Mary Seaham. A Novel

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Chapman and Hall, 1884 - 415 pages
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Page 40 - But music for the time doth change his nature. The man that hath no music in himself, Nor is not moved with concord of sweet sounds, Is fit for treasons, stratagems, and spoils ; The motions of his spirit are dull as night, And his affections dark as Erebus. Let no such man be trusted.
Page 279 - Both man and bird and beast. He prayeth best, who loveth best All things both great and small; For the dear God who loveth us, He made and loveth all." The Mariner, whose eye is bright, Whose beard with age is hoar, Is gone: and now the Wedding-Guest Turned from the bridegroom's door. He went like one that hath been stunned, And is of sense forlorn: A sadder and a wiser man, He rose the morrow morn.
Page 377 - Lo ! the death-shot of foemen outspeeding, he rode Companionless bearing destruction abroad ; But down let him stoop from his havoc on high ! Ah, home let him speed, — for the spoiler is nigh ! Why flames the far summit? Why shoot to the blast Those embers, like stars from the firmament cast ? 'Tis the fire-shower of ruin, all dreadfully driven From his eyrie, that beacons the darkness of heaven. Oh, crested Lochiel, the peerless in might, Whose banners arise on the battlements...
Page 293 - Be she meeker, kinder, than fhe turtle-dove or pelican : If she be not so to me, What care I how kind she be? Shall a woman's virtues move Me to perish for her love? Or, her well-deservings known, Make me quite forget mine own? Be she with that goodness blest Which may merit name of Best; If she be not such to me, What care I how good she be?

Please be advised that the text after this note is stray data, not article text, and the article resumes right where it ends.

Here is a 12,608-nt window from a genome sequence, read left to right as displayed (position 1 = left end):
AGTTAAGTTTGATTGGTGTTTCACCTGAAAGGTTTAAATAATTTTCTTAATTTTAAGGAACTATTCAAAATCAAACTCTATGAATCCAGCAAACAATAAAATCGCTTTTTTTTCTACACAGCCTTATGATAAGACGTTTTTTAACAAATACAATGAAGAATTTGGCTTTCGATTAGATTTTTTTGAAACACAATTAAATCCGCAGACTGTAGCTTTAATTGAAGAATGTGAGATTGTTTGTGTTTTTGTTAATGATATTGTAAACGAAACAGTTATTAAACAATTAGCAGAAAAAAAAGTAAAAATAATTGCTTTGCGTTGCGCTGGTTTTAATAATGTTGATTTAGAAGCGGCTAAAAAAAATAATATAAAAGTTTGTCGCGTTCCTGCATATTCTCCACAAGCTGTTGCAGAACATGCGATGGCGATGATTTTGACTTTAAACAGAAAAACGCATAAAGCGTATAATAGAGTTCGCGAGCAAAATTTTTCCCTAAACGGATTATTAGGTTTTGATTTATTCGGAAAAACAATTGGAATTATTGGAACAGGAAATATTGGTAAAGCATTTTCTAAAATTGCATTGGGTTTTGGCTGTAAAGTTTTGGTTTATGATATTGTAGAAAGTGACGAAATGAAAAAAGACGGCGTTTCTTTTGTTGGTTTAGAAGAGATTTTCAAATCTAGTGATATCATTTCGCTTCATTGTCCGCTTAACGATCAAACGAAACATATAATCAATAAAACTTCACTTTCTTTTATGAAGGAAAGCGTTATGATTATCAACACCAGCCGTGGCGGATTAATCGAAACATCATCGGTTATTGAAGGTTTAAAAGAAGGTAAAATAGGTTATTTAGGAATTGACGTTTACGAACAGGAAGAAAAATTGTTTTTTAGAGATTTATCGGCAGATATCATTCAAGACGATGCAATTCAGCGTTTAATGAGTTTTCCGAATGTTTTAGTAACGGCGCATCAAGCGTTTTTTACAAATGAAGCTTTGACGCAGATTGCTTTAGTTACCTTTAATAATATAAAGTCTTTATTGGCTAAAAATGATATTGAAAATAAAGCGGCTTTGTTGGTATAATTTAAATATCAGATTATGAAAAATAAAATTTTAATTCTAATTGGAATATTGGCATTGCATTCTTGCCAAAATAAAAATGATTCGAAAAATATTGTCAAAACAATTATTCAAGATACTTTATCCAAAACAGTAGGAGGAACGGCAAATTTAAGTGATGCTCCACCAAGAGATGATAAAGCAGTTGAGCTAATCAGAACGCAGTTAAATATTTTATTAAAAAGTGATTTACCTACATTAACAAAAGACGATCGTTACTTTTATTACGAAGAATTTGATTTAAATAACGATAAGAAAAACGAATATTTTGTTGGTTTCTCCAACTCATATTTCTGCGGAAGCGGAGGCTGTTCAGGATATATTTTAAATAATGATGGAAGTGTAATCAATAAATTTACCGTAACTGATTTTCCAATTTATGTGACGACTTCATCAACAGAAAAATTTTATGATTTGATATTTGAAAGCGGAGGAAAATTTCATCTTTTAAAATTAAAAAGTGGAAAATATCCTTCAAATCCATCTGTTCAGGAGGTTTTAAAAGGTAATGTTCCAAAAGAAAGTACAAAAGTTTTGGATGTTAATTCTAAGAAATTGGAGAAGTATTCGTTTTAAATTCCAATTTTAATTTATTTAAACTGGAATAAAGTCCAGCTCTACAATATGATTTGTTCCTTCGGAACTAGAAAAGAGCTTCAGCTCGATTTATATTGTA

Page 140 - There lies the poet's native land. The river of life, that flows through streets tumultuous, bearing along so many gallant hearts, so many wrecks of humanity; the many homes and households, each a little world in itself, revolving round its fireside, as a central sun; all forms of human joy and suffering, brought into that narrow compass; and to be in this and be a part of this; acting, thinking, rejoicing, sorrowing, with his fellow-men; such, such should be the poet's life.
Page 270 - tis youth's frenzy— but the cure Is bitterer still, as charm by charm unwinds Which robed our idols, and we see too sure Nor Worth nor Beauty dwells from out the mind's Ideal shape of such ; yet still it binds — The fatal spell, and still it draws us on...
Page 253 - There is a tide in the affairs of men Which taken at the flood leads on to fortune; Omitted, all the voyage of their life Is bound in shallows and in miseries. On such a full sea are we now afloat, *M And we must take the current when it serves, Or lose our ventures.
Page 415 - Last Days of Pompeii," and " Eugene Aram." 3 Marryat. Containing " Midshipman Easy," " Japhet in Search of a Father," "Jacob Faithful," and

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